ALL FAMILIES ARE THE SAME
by Whit Gibbons
November 28, 2004
between Thanksgiving and Christmas brings to the forefront the importance
of families and the interactions among family members. In ecology, many
studies address situations in which animals modify their behavior when
they belong to a family unit. In fact, the nature of the family is so
vital that a common theme can be found even between cannibalism in salamanders
and the social structure of whales.
salamanders. Tiger salamanders are native to more than thirty states,
ranging from Delaware to Florida and from Washington State to New Mexico.
Having a typical amphibian life cycle, the adults live on land and migrate
to wetlands to breed. The young, called larvae, have gills and live in
the water, eating small aquatic animals. The juveniles eventually metamorphose
and leave the water to take up permanent residence on land.
aspect of ecology is the variability that exists within species. In some
populations of tiger salamanders, the larvae become cannibalistic, feeding
on other tiger salamanders. The cannibal salamanders are larger than noncannibalistic
ones and have specialized structures in the mouth that aid in eating other
salamanders. Cannibalism occurs most frequently when larvae develop under
As if such
a lifestyle were not intriguing enough, studies by David W. Pfennig of
Cornell and James P. Collins of Arizona State University have unveiled
another facet of tiger salamander biology. Salamanders reared in genetically
unrelated groups are more likely to develop into cannibals than are groups
of siblings. That is, tiger salamanders that are brothers and sisters
are less likely to eat each other. How do they know who their siblings
are, and what does this have to do with whales?
experiments involved placing larvae in various groups. Some groups were
all siblings and some were unrelated. All larvae, whether related or not,
were of the same size, so the variation in body size could not be used
as a cue to whether larvae had developed from the same set of eggs. Instead,
the investigators hypothesize that larval salamanders release chemical
cues that can be used to distinguish close kin from others. Presumably,
genetically similar salamanders have a similar "smell."
of the ability of larval salamanders to detect--and not eat--their siblings
resides in evolutionary theory. Briefly, this predicts that organisms
can increase their own genetic success by helping their relatives. Obviously,
eating your brother, who shares many of the same genes, would not help
achieve this goal. The whale phenomenon, although of a different nature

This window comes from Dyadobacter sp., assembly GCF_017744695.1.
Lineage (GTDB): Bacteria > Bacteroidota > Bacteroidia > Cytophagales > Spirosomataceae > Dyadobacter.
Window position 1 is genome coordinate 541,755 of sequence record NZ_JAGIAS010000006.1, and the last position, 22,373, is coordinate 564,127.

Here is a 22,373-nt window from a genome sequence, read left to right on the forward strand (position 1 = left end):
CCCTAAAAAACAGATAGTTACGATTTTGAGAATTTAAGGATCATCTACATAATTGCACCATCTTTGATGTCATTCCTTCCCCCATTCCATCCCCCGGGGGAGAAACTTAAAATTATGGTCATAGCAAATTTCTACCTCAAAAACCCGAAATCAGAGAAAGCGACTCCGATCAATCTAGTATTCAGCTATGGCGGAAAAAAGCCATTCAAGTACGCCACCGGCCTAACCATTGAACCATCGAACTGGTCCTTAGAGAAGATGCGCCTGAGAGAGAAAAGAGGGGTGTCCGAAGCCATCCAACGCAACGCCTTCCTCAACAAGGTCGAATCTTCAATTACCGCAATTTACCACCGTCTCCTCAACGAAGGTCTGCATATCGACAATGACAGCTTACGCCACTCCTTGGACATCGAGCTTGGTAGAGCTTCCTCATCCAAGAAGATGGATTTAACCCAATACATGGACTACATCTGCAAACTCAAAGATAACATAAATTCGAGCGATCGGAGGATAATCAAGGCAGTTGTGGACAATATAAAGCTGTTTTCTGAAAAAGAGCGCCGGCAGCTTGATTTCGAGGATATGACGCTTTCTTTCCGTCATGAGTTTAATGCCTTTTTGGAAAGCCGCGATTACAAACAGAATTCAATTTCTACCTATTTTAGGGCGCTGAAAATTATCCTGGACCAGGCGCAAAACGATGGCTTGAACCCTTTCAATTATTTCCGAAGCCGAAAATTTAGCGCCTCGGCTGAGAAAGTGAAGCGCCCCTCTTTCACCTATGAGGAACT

from salamander cannibalism, is also explained by evolutionary theory.
of Cambridge University and colleagues Christian Schlotterer and Diethard
Tautz of the University of Munchen in Germany study the biology of long-finned
pilot whales in the Faeroe Islands, located between Iceland and the British
Isles. Pilot whales don't cannibalize each other, but some males exhibit
a behavior that is different from what is considered normal.
form large social groups called pods. The investigators used molecular
techniques to establish that pod members were closely related, forming
an extended family. A pod normally has more adult females than males.
In most mammal species in which females live in groups, males disperse
from their homesite before they become breeding adults, avoiding genetic
inbreeding. The departure of young males also reduces the competition
that they would face against larger and more experienced older males.
whales, however, many of the males do not leave their family pod, which
may number more than a hundred. Instead they remain with it. But genetic
studies revealed that males in a pod rarely or never breed with the females
of the same pod, who might be their mothers or sisters. Mating is presumably
carried out when different pods encounter each other in the ocean. No
one knows exactly how the nonbreeding males "help" their relatives
in a pod, but defense from marine predators or assistance in a communal
feeding effort have been suggested.
from a conservation perspective the cohesive family structure of long-finned
pilot whales makes them prey to the most dangerous predator of all, humans.
Hundreds of these whales are killed each year because boats can be used
to herd pods into coastal areas, which means the whole family can be eliminated.
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